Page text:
Not Saussure

September 23, 2006

£200 for a night in the cells?

Filed under: civil liberties, UK — notsaussure @ 1:19 pm

The Telegraph reports that

A police force wants to start charging offenders £200 for every night they spend in the cells.John Clarke, the chairman of Nottinghamshire Police Authority, has written to John Reid, the Home Secretary, asking for the power to bring in the charges.

He said yesterday that millions of pounds were being spent each year holding criminals in police custody, pushing up council tax bills, and that it was time to recoup some of the money.

“Every weekend our custody suites are at bursting point with drunken yobs and other offenders,” he said. “Officers have to clear up after them and feed them as if they were in a hotel. In a hotel you are charged and that is exactly what should happen to those who end up in custody who are later convicted by a court or given a police caution.

“Council tax bills are going up and up to cover the cost of policing, yet these criminals pay nothing. The innocent are funding the guilty; it is ridiculous.

“We have projects and initiatives we want to put in place over the next couple of years to help protect people but we can’t afford to. Here is a way of recouping some money and using it to provide more front-line officers and other crime-fighting initiatives.”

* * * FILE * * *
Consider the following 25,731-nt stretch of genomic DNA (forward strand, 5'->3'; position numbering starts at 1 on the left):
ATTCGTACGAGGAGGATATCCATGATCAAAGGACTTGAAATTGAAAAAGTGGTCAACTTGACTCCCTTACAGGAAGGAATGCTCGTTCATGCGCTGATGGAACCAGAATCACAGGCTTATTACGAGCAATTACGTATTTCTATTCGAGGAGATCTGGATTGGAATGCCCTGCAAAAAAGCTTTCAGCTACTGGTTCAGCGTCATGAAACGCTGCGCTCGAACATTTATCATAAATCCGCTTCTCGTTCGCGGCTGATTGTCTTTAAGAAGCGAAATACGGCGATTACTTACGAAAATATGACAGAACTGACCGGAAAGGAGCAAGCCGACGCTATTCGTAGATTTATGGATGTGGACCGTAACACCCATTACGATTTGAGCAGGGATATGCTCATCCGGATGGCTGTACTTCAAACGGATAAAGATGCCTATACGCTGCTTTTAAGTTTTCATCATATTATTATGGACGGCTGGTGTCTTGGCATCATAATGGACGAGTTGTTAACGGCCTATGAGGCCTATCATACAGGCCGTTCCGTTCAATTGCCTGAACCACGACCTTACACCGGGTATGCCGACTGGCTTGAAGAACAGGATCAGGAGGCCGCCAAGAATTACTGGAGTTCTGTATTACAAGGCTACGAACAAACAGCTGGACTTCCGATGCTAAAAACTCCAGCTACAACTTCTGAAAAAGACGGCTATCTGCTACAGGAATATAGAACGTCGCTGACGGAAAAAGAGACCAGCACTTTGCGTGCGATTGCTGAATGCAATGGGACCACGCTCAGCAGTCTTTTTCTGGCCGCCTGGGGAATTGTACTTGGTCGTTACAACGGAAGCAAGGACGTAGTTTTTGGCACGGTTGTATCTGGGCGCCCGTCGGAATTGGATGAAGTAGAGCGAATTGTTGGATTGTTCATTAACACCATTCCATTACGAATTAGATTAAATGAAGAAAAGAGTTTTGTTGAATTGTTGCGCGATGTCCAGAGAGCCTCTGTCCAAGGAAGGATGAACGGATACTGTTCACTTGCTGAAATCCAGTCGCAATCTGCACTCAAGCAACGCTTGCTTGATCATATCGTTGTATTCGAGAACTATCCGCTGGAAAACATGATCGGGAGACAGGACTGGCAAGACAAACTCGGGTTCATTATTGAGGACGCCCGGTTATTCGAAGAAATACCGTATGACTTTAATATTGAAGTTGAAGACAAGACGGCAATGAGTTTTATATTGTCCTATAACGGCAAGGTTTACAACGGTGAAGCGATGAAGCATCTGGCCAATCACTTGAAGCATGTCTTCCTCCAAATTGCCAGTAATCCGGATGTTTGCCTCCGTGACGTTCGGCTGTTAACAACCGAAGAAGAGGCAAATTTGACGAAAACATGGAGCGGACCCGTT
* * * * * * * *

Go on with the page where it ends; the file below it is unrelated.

Mr Clarke said it cost £135 to hold an offender every night and his idea was that anyone cautioned or later convicted would be ordered to pay £200, which would be ploughed back into policing.

I might have more sympathy with the idea if it were accompanied with a proposal that people who were held overnight and then released without charge received compensation for the inconvenience thus suffered, but I don’t think that’s part of the package.

How on earth, though, does he arrive at the cost price of £135 a night? That’s more than most hotels there charge for what are presumably rather better accommodations, though the hotels, of course, do also make money from over-priced mini-bars in the rooms. What Mr Clarke’s done, I take it, is make a similar mistake to that frequently made by people who complain how much money it costs to keep people in prison; he’s taken the fixed costs of having and staffing custody suites– which is inherent in running police stations, I’d have thought, and which he incurs even if doesn’t have any prisoners on a particular night — and divided them by the number of prisoners he accommodates over a year